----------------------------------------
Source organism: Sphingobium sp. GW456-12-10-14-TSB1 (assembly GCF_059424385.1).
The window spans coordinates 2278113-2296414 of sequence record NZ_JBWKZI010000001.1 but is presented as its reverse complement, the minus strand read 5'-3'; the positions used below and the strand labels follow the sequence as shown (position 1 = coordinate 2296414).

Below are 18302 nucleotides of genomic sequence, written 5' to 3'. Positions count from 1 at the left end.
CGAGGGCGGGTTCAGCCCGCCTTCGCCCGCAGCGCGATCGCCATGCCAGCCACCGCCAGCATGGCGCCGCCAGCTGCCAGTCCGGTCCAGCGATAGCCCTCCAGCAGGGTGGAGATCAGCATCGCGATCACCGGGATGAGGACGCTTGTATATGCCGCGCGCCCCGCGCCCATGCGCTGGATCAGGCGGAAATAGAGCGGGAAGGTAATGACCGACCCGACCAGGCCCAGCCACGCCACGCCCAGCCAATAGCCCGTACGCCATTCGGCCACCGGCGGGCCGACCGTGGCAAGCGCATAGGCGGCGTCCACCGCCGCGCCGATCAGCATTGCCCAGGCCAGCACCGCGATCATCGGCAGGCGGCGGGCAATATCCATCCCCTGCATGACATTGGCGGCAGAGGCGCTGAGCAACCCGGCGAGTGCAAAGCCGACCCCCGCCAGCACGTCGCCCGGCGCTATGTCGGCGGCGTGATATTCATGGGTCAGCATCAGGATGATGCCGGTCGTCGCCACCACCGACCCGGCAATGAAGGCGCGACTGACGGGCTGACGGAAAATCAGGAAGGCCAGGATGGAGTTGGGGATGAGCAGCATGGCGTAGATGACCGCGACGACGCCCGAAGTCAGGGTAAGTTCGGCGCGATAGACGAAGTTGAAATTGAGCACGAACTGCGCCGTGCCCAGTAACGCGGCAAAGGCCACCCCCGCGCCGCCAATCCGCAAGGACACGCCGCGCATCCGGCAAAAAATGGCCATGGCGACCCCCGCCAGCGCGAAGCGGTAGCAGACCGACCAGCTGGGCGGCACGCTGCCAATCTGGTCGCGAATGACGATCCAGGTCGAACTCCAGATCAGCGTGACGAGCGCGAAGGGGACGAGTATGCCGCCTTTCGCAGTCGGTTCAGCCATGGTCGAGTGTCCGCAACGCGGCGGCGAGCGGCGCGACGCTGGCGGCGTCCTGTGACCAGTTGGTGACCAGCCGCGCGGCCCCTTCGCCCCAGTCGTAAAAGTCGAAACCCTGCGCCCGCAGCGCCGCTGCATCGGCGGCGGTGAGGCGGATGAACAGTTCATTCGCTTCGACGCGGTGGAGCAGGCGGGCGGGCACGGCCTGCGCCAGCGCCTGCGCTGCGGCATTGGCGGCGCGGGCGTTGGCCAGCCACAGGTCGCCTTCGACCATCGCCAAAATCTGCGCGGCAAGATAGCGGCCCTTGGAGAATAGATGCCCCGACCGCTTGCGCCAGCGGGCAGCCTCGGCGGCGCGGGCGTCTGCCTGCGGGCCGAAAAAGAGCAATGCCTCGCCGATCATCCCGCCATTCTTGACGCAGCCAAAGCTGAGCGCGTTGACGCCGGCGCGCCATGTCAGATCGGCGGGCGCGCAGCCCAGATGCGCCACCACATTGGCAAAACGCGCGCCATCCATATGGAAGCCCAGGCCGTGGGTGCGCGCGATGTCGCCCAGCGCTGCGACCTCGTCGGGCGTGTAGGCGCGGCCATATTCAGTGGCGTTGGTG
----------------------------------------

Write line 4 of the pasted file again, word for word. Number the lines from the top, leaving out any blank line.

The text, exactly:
CGAGGGCGGGTTCAGCCCGCCTTCGCCCGCAGCGCGATCGCCATGCCAGCCACCGCCAGCATGGCGCCGCCAGCTGCCAGTCCGGTCCAGCGATAGCCCTCCAGCAGGGTGGAGATCAGCATCGCGATCACCGGGATGAGGACGCTTGTATATGCCGCGCGCCCCGCGCCCATGCGCTGGATCAGGCGGAAATAGAGCGGGAAGGTAATGACCGACCCGACCAGGCCCAGCCACGCCACGCCCAGCCAATAGCCCGTACGCCATTCGGCCACCGGCGGGCCGACCGTGGCAAGCGCATAGGCGGCGTCCACCGCCGCGCCGATCAGCATTGCCCAGGCCAGCACCGCGATCATCGGCAGGCGGCGGGCAATATCCATCCCCTGCATGACATTGGCGGCAGAGGCGCTGAGCAACCCGGCGAGTGCAAAGCCGACCCCCGCCAGCACGTCGCCCGGCGCTATGTCGGCGGCGTGATATTCATGGGTCAGCATCAGGATGATGCCGGTCGTCGCCACCACCGACCCGGCAATGAAGGCGCGACTGACGGGCTGACGGAAAATCAGGAAGGCCAGGATGGAGTTGGGGATGAGCAGCATGGCGTAGATGACCGCGACGACGCCCGAAGTCAGGGTAAGTTCGGCGCGATAGACGAAGTTGAAATTGAGCACGAACTGCGCCGTGCCCAGTAACGCGGCAAAGGCCACCCCCGCGCCGCCAATCCGCAAGGACACGCCGCGCATCCGGCAAAAAATGGCCATGGCGACCCCCGCCAGCGCGAAGCGGTAGCAGACCGACCAGCTGGGCGGCACGCTGCCAATCTGGTCGCGAATGACGATCCAGGTCGAACTCCAGATCAGCGTGACGAGCGCGAAGGGGACGAGTATGCCGCCTTTCGCAGTCGGTTCAGCCATGGTCGAGTGTCCGCAACGCGGCGGCGAGCGGCGCGACGCTGGCGGCGTCCTGTGACCAGTTGGTGACCAGCCGCGCGGCCCCTTCGCCCCAGTCGTAAAAGTCGAAACCCTGCGCCCGCAGCGCCGCTGCATCGGCGGCGGTGAGGCGGATGAACAGTTCATTCGCTTCGACGCGGTGGAGCAGGCGGGCGGGCACGGCCTGCGCCAGCGCCTGCGCTGCGGCATTGGCGGCGCGGGCGTTGGCCAGCCACAGGTCGCCTTCGACCATCGCCAAAATCTGCGCGGCAAGATAGCGGCCCTTGGAGAATAGATGCCCCGACCGCTTGCGCCAGCGGGCAGCCTCGGCGGCGCGGGCGTCTGCCTGCGGGCCGAAAAAGAGCAATGCCTCGCCGATCATCCCGCCATTCTTGACGCAGCCAAAGCTGAGCGCGTTGACGCCGGCGCGCCATGTCAGATCGGCGGGCGCGCAGCCCAGATGCGCCACCACATTGGCAAAACGCGCGCCATCCATATGGAAGCCCAGGCCGTGGGTGCGCGCGATGTCGCCCAGCGCTGCGACCTCGTCGGGCGTGTAGGCGCGGCCATATTCAGTGGCGTTGGTG